From the wilds of Cape Breton, Siver Donald Cameron weighs in on the heavy icebreakers move to Newfoundland from NS.
Published: 2007-11-11 Chronical Herald
SILVER DONALD CAMERON
SAMUEL JOHNSON was wrong. The last refuge of scoundrels is not patriotism, but "budget constraints." When governments want to do something, they can always find the money. When they don’t want to act — or when they want to do something indefensible — they cite budget constraints.
Last month, for example, Fisheries Minister Loyola Hearn announced that Canada’s New Government — which is getting a bit long in the tooth now — was making "an investment of $12.2 million for the restoration of three buildings located on the Canadian Coast Guard base in Quebec City." The objective is to "enhance the area’s architectural landscape" in time for the 400th anniversary of the city’s founding.
Fine. Quebec deserves it. But Canada’s New Government can’t then claim that it doesn’t have $6 million to repair and renew the decrepit coast guard base in Dartmouth, and that it therefore must close the base and move the coast guard’s two largest icebreakers to Newfoundland.
Canada’s New Government is awash in cash. Just like Canada’s Old Government, it’s running a massive surplus — maybe a record $20 billion. But if funds were tight? Well, the coast guard isn’t in the business of enhancing the streetscapes of the nation. It’s in the business of search and rescue, coastal patrol, icebreaking and similar difficult and essential marine pursuits. Its most important assets are not buildings but ships and the facilities that support the ships and the men and women who sail them.
If you had to choose, that’s where you’d spend your money. But we don’t have to choose. So what’s going on with those icebreakers?
Go back to 1995, when Canada’s Old Government — claiming budget constraints — merged its two non-military fleets by moving the coast guard from the Department of Transport to the Department of Fisheries and Oceans, which had a fleet of scientific research and fisheries enforcement vessels. Where the two fleets had contiguous bases, the facilities would be merged. So the Dartmouth coast guard operations would move to the Bedford Institute of Oceanography.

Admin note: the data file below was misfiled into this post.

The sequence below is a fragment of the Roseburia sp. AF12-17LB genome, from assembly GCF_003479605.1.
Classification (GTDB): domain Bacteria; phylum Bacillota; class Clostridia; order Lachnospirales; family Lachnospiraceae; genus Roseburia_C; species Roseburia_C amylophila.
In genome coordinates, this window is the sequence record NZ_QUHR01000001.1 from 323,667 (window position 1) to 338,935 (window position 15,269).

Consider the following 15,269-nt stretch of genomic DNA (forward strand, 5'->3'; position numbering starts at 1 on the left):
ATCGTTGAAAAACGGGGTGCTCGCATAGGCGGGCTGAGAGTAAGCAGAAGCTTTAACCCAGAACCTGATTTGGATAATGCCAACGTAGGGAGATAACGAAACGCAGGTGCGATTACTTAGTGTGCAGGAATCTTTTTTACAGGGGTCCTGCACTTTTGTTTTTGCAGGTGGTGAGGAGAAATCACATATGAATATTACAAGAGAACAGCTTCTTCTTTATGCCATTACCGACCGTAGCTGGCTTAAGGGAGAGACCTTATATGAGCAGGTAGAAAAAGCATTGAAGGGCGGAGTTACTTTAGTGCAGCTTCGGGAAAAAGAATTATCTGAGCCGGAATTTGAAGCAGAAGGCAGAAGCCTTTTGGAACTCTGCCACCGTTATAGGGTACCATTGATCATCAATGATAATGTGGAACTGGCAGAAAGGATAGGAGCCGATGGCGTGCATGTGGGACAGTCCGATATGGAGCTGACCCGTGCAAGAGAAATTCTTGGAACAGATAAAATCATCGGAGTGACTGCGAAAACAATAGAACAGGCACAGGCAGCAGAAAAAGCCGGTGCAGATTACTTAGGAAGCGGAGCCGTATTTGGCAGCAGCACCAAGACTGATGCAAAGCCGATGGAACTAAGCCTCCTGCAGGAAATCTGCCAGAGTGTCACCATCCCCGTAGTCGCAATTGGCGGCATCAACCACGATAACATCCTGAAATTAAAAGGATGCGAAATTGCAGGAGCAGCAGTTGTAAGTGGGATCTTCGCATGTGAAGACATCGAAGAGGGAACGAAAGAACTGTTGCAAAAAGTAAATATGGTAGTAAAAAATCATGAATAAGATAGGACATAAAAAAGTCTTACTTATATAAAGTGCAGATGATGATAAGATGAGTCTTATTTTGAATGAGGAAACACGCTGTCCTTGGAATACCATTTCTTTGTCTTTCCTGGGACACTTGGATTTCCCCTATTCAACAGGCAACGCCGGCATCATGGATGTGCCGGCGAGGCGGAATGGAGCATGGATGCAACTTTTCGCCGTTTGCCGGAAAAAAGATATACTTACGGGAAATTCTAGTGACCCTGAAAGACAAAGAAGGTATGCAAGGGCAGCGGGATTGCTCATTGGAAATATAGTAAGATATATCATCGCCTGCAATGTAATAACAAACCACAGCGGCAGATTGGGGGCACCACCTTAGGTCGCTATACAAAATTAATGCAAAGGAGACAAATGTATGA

Great on paper — but the BIO had no wharves adequate for the big icebreakers Terry Fox and Louis St. Laurent. Very well: new wharves would be built. Whoops: that would cost $6.4 million — almost exactly the same cost as upgrading the original coast guard base. All right, perhaps the Terry Fox could dock at a leased navy facility, with the Louis St. Laurent being moved to Sydney or Mulgrave. Maybe.
Meanwhile, the merger of the two fleets didn’t go particularly well. For mariners, particularly fishermen, the coast guard represents safety and security. They’re the guys who pluck you off your burning or sinking vessel. DFO, however, represents law enforcement. They’re the guys who charge you if you break their regulations. Two different functions, two different cultures. Morale in the coast guard plummetted.
And then, last April, Loyola Hearn dropped a bomb. The two big icebreakers would move from Nova Scotia to Newfoundland "to avoid significant additional infrastructure costs which would be required if they stayed in the Maritimes Region." In Newfound-land, "the infrastructure is already in place."
Louis St. Laurent goes to Argentia, a port where the Coast Guard has no presence and which affords almost no facilities for a ship this size. The only appropriate berth is a deteriorated naval dock which is barred to heavy trucks and cranes. St. John’s is 136 kilometres away — $125 by taxi — so bringing in crews and supplies will be costly and timeconsuming.
And St. John’s?
The Terry Fox visited there this fall, riding relatively high after using up much of her fuel on an Arctic voyage. The harbour pilot refused to take her alongside the shallow coast guard wharves unless she was further lightened. Unless the wharf is dredged, the ship will have to lie elsewhere. She may have to lie elsewhere anyway, since the coast guard base isn’t big enough for the existing fleet plus the Terry Fox.
And does anyone care about the disruption of the lives of 150 families associated with the two ships, or the loss to Halifax of about $15 million a year?
This reeking proposal produced a storm of objections from coast guard retirees, opposition MPs and MLAs, citizens, and even serving coast guard officers like Stewart Klebert, skipper of the Louis St. Laurent — though little from the muted mayor of Halifax and the muzzled premier of Nova Scotia. All hands agreed that the cheapest and simplest option would be to repair the Dartmouth base and keep the ships where they are.
So what’s motivating Loyola Hearn?
With Danny Williams on the warpath, no federal Conservative seat in Newfoundland is safe. The Tories hold three Newfoundland ridings, and this proposal would put icebreakers in two of them.
Canada’s New Government?
The faces look different, but the smell is the same.
This reeking proposal produced a storm of objections, though little from the
mayor of Halifax and the premier of Nova Scotia.
In all fairness to the Mayor of Halifax, Peter Kelly, he has been rather pre-occupied with the one time event of booking Celine Dion for the Halifax Commons concert.
To put perspective on this, if the two icebreakers have an estimated lifespan left of 10 years this is approximately $150 million out of the NS economy.
Celine might bring $100,000 in.
Maybe to Peter......
Silver Donald Cameron’s award-winning book The Living Beach is available at http://www.capebretonbooks.com/.
Labels: Canadian Coast Guard